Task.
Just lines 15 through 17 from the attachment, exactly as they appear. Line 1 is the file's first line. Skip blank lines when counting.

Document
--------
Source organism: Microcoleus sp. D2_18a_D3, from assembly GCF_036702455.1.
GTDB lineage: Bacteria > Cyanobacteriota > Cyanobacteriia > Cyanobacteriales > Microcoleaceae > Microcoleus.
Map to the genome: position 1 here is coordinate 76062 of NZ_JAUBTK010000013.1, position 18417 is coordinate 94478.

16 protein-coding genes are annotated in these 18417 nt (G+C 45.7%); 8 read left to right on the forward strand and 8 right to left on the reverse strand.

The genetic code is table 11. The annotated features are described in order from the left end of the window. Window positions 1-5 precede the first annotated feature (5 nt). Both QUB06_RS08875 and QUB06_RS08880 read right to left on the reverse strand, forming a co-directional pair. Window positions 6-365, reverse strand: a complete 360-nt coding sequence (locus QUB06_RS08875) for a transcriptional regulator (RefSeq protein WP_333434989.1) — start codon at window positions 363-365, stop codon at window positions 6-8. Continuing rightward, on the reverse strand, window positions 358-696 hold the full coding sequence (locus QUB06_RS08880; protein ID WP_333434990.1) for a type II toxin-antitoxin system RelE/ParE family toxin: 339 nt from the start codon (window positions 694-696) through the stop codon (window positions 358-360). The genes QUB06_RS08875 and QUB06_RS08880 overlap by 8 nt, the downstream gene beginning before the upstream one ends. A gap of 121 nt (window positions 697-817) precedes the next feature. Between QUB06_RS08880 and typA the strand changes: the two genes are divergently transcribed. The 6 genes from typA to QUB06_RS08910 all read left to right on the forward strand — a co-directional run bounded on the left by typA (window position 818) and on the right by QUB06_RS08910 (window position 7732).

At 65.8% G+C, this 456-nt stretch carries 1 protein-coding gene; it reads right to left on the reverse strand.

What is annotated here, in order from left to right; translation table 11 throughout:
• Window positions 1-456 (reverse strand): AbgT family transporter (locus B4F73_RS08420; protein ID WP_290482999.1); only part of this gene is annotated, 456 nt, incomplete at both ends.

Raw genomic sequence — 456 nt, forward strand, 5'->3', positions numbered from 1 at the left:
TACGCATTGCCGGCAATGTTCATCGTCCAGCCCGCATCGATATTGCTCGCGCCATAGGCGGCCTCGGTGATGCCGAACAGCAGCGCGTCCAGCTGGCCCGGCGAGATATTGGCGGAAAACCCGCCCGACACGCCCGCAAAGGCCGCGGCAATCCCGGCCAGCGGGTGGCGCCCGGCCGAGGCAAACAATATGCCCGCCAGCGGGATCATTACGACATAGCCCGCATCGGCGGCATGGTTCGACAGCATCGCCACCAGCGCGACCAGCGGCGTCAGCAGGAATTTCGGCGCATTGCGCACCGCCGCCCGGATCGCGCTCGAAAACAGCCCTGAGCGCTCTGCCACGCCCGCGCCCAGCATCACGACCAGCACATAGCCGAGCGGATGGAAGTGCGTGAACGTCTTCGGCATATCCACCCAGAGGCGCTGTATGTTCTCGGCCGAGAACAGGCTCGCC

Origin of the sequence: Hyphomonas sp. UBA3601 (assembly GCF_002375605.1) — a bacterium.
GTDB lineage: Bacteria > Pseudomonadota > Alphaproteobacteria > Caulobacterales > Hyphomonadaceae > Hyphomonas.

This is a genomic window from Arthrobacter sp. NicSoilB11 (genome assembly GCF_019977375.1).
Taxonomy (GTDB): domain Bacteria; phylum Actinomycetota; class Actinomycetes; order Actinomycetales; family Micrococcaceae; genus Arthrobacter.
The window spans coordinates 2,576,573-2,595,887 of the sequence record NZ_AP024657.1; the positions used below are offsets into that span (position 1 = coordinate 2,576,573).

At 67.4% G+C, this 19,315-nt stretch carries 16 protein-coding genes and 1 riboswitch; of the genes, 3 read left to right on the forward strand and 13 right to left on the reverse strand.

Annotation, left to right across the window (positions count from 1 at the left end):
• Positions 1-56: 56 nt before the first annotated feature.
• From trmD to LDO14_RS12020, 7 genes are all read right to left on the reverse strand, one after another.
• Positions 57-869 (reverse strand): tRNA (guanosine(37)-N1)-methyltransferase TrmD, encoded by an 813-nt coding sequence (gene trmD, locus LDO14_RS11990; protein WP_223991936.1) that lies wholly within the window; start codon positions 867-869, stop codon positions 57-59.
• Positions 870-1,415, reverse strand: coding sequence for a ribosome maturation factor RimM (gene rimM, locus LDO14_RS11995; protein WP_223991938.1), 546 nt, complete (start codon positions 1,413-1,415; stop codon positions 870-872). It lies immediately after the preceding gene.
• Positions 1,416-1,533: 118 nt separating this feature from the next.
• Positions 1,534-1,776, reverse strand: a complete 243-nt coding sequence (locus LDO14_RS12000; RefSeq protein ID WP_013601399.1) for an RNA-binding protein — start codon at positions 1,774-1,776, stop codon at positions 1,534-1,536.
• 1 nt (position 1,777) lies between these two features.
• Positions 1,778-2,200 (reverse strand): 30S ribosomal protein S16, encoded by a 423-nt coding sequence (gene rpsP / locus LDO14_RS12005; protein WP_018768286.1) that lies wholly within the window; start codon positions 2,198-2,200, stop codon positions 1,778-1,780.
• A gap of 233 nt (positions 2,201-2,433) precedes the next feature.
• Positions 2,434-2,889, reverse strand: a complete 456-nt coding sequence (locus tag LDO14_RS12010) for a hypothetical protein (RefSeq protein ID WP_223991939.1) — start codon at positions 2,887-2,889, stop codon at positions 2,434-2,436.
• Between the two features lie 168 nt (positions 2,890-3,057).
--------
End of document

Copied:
The window spans coordinates 2,576,573-2,595,887 of the sequence record NZ_AP024657.1; the positions used below are offsets into that span (position 1 = coordinate 2,576,573).

At 67.4% G+C, this 19,315-nt stretch carries 16 protein-coding genes and 1 riboswitch; of the genes, 3 read left to right on the forward strand and 13 right to left on the reverse strand.

Annotation, left to right across the window (positions count from 1 at the left end):